Dalian coking coal, coke retreat after record rally
Chinese coking coal and coke futures fell on Friday, pulling back from record highs scaled a session earlier, although the steelmaking ingredients were set for more than 10% weekly gains.
Coking coal DJMcv1 on China’s Dalian Commodity Exchange ended daytime trading 1.8% lower at 2,523 yuan ($389.25) a tonne after a seven-session rally. Coke DCJcv1 shed 2.8% to 3,164.50 yuan a tonne following a four-day advance.
Their most-active January contracts, however, were up 11.2% for coking coal and 10.5% for coke this week.
Friday’s pullback comes after reports Chinese authorities would closely monitor market activities and punish speculators.
“(Coking coal) supply issues in China and Mongolia as well as an import ban on Australian coal are factors driving up prices to ridiculous levels,” said Erik Hedborg, an iron ore analyst at commodities consultancy CRU.
Coke, the processed form of coking coal, is a reducing agent in melting iron ore, the key steelmaking ingredient. Among iron ore products, lump is more coke-intensive than pellets and fines.
Top steel producer China’s demand for iron ore lump in particular has collapsed due to higher coal and coke prices, Hedborg said.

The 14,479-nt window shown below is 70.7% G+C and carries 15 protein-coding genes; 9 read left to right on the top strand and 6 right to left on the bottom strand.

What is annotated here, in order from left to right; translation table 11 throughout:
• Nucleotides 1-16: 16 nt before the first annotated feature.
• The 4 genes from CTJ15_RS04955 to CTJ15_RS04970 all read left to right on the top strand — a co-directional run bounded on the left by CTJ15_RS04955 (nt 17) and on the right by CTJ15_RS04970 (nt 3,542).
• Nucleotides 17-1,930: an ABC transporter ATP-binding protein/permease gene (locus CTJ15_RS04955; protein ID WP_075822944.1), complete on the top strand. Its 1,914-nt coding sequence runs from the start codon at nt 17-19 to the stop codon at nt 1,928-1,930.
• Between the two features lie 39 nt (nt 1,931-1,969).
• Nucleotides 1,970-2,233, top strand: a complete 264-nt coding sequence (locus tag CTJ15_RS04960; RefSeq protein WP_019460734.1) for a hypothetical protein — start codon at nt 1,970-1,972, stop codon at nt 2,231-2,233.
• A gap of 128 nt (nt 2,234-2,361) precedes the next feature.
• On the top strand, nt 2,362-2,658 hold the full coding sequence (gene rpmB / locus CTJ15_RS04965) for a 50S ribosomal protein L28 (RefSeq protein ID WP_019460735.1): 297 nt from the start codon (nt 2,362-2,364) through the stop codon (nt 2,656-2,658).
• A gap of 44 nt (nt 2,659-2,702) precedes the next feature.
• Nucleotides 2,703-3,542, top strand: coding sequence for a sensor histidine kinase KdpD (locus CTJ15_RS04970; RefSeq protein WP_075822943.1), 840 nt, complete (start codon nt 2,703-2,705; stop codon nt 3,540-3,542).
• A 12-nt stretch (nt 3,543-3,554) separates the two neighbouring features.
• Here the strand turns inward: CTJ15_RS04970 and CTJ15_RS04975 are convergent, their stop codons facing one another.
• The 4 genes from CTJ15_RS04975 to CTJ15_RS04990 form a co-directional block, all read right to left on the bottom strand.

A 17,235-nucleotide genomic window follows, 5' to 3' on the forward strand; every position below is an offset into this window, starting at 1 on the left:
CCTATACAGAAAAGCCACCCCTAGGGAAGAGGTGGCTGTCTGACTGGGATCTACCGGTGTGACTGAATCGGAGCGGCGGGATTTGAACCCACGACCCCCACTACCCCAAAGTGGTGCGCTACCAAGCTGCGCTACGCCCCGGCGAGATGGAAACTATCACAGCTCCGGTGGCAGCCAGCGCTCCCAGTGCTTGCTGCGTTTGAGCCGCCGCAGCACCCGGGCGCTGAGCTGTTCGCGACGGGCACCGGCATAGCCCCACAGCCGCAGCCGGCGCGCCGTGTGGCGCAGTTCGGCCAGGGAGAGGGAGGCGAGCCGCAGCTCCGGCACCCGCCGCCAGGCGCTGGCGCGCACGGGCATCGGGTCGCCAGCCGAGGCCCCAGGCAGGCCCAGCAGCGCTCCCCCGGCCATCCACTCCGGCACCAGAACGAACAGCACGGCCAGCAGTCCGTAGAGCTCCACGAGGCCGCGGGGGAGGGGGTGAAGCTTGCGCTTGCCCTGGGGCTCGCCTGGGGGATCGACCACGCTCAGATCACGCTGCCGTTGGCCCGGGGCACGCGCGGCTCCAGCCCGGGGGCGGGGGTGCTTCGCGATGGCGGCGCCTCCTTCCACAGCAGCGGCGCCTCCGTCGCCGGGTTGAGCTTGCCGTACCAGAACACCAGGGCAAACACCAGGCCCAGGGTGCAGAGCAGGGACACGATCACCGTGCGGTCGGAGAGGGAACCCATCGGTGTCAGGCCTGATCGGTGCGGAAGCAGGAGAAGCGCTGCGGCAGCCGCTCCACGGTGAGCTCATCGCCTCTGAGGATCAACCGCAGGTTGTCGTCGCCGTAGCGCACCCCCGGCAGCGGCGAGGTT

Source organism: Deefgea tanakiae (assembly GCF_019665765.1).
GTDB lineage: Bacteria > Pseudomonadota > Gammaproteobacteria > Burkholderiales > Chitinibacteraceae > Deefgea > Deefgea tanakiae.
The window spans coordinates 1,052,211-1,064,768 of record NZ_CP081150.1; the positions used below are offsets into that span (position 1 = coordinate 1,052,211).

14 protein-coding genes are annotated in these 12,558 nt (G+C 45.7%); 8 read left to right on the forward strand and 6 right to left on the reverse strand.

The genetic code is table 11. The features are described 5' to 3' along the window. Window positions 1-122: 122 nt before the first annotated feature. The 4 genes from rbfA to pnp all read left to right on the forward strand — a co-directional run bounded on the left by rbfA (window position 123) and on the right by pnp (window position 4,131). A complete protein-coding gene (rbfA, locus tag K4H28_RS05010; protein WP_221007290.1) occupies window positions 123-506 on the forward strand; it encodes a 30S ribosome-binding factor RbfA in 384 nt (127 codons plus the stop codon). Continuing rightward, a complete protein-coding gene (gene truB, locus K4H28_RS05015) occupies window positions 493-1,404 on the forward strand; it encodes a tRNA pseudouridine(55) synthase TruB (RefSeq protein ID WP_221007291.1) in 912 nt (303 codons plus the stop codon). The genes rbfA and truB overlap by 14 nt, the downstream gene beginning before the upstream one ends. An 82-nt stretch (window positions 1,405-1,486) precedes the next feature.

Analysts said coking coal supply concerns in China grew this week with the closure of border with Mongolia, amid weak output from local mines due to environmental campaigns and safety checks.
“Chinese steelmakers have no option but to look to Russia, Canada and the U.S. as the next-best option to source their coking coal,” said Julien Hall, regional metals pricing director at S&P Global Platts.
Dalian iron ore for January delivery DCIOcv1 fell 1.4% to 840 yuan a tonne, but was up 9.3% for the week following five straight weekly losses. Iron ore September contract on the Singapore Exchange SZZFN1 was 2.1% higher at $156.45 a tonne by 0742 GMT.
Rebar on the Shanghai Futures Exchange SRBcv1 gained 0.1%, while hot-rolled coil SHHCcv1 slipped 0.6%. Stainless steel SHSScv1 dropped 0.9%.
Source: Reuters (Reporting by Enrico Dela Cruz in Manila; Additional reporting by Muyu Xu in Beijing; Editing by Subhranshu Sahu and Uttaresh.V)